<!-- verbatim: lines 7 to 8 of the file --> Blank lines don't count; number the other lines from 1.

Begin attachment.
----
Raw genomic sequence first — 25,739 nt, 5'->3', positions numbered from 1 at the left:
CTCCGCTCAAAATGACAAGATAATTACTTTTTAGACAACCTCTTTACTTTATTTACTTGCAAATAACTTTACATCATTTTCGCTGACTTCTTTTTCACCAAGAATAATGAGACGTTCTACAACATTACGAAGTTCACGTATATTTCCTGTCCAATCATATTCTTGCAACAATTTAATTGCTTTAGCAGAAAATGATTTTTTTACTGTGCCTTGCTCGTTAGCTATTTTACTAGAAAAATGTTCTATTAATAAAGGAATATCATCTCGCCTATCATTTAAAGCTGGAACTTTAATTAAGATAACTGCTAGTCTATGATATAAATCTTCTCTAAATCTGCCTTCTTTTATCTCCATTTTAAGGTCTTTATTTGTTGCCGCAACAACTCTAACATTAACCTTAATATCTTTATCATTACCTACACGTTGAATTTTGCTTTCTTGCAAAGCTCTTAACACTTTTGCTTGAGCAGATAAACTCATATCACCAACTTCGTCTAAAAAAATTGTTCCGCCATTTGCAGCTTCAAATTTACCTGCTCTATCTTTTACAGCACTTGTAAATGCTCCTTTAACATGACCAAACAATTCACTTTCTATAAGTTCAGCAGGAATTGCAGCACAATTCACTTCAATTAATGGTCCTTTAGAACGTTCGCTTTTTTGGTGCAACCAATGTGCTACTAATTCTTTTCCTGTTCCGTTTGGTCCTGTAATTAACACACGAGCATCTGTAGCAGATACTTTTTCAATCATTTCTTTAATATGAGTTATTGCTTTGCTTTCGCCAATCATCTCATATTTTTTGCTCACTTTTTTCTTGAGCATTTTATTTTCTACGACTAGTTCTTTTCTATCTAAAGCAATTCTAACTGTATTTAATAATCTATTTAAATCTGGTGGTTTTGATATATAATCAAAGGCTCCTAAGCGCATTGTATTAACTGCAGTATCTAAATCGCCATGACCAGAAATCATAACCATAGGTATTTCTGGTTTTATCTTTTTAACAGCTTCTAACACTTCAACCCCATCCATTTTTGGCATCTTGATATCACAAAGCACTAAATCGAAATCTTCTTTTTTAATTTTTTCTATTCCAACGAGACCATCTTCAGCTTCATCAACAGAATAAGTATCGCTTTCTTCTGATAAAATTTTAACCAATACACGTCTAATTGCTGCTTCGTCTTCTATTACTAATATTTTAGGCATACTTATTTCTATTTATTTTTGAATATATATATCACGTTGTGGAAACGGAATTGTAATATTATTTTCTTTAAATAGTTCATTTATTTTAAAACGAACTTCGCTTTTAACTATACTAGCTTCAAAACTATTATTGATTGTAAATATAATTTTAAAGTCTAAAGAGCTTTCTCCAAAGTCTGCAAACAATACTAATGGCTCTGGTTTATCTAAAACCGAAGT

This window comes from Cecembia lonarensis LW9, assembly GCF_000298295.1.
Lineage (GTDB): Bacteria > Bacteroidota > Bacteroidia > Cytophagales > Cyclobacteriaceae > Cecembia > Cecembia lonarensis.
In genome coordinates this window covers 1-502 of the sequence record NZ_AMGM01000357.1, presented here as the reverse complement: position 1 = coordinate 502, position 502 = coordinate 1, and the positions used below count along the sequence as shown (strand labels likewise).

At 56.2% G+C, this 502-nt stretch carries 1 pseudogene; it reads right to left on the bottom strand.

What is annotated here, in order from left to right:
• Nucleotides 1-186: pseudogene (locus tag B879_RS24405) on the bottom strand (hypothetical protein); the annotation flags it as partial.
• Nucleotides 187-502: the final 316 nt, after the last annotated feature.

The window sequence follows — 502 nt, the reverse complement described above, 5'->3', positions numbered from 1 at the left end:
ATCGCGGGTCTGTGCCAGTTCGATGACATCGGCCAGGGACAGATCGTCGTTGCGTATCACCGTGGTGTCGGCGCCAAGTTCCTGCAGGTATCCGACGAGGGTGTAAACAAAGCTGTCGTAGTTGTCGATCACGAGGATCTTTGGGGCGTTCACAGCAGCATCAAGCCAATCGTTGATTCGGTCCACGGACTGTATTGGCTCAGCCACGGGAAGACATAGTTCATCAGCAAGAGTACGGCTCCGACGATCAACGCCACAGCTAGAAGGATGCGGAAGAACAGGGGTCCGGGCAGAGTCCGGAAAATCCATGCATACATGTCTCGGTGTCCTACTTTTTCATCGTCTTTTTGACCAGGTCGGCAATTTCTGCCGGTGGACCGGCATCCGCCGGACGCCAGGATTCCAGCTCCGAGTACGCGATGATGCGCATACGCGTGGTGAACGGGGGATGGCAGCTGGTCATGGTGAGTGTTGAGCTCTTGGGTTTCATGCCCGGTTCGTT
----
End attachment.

What is annotated here, in order from left to right:
• Nucleotides 1-186: pseudogene (locus tag B879_RS24405) on the bottom strand (hypothetical protein); the annotation flags it as partial.